Humans and animals spend a lot of time exploring novel objects even though this has no extrinsic award—we seek out novelty for novelty’s sake. Although curiosity is a well-known characteristic of primates, the neural mechanisms driving the behavior are poorly understood. Ilya Monosov, PhD, Associate Professor of Neuroscience at Washington University School of Medicine, has received a $2 million R01 award from the National Institutes of Health to identify the computations and neural circuits that link novelty- and reward-seeking circuits together to produce intelligent behavior.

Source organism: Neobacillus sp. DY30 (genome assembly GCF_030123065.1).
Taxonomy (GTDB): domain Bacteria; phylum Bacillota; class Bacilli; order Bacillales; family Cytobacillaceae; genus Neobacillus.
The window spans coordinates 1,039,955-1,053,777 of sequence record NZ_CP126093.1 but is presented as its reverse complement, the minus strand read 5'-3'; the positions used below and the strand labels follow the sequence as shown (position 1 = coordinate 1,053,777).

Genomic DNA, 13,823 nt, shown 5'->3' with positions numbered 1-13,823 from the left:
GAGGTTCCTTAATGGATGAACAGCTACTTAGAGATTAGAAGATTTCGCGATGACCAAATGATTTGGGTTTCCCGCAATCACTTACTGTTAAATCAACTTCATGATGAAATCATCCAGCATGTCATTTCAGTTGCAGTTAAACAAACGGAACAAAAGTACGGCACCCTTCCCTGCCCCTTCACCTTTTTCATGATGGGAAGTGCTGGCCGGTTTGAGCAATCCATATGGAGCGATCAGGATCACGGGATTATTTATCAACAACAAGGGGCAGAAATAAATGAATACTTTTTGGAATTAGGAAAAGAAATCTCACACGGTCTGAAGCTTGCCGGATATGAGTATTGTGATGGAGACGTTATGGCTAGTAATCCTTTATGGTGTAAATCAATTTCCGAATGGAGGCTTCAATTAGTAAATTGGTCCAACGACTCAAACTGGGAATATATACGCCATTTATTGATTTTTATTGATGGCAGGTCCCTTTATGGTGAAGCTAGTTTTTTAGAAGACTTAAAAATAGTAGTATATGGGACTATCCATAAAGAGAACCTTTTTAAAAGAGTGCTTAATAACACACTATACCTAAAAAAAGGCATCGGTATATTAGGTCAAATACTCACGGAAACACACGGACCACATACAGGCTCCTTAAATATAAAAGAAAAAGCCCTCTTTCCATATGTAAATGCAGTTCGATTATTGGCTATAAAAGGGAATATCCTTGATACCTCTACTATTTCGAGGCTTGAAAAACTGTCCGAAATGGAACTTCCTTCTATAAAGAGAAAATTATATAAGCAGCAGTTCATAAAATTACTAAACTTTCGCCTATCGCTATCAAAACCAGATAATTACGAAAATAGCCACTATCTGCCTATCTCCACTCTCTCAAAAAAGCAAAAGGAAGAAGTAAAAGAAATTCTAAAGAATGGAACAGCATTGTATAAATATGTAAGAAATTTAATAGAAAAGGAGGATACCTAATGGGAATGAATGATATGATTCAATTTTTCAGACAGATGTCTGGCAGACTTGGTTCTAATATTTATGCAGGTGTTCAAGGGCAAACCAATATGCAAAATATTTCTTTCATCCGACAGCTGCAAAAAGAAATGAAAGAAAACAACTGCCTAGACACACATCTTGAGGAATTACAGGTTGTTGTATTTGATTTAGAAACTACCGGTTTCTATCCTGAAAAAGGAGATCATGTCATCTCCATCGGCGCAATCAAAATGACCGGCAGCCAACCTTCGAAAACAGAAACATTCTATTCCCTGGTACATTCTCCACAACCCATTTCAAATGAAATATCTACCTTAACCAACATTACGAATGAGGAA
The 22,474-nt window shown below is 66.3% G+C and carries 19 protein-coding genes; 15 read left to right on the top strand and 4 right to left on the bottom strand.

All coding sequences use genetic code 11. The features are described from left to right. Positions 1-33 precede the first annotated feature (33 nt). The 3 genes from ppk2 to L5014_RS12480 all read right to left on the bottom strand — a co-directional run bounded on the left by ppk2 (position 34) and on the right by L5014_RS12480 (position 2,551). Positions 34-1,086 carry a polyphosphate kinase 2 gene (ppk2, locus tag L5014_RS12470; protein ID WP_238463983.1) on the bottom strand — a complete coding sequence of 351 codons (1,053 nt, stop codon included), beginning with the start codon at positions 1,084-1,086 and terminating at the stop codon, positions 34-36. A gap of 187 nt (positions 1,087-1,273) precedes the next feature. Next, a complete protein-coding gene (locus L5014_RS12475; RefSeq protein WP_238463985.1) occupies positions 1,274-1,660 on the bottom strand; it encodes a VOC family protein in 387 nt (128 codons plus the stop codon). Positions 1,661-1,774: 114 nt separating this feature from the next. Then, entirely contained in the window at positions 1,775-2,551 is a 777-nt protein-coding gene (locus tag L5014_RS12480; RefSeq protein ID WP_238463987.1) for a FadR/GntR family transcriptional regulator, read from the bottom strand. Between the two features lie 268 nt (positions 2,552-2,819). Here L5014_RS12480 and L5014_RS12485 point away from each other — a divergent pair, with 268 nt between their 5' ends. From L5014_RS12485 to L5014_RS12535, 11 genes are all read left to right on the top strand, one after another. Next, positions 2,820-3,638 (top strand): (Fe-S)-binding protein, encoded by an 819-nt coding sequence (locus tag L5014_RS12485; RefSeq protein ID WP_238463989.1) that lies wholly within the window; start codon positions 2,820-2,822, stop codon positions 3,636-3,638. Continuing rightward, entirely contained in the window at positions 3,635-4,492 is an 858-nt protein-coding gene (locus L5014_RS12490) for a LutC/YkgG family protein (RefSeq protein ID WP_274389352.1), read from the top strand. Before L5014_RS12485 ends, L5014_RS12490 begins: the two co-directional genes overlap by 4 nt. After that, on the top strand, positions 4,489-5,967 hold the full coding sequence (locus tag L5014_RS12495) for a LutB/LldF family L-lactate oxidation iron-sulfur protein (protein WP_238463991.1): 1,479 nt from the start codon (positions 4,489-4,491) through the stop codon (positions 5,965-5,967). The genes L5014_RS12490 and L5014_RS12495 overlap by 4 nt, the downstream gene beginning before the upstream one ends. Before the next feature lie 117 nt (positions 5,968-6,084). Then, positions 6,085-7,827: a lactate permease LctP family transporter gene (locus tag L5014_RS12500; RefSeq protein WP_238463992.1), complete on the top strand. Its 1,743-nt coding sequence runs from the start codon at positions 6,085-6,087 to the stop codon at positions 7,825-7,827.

The Monosov Lab has generated profound insights into how the brain drives an animal to seek out information and how uncertainty influences that behavior. Their work to dissect the neural circuitry responsible for behaviors related to novelty-, reward- and information-seeking not only satisfies the need to understand the basis of learning and decision-making, but could identify pathways that become dysfunctional in psychiatric disorders such as addiction and obsessive compulsive disorder. Understanding the architecture that supports adaptive novelty seeking in humans and animals will also expand our understanding of how to design artificial systems capable of producing adaptive curiosity and exploration-related behavior when confronted with novelty and uncertainty—an ongoing challenge in AI and machine learning.
Interested in this research? The Monosov Lab is hiring!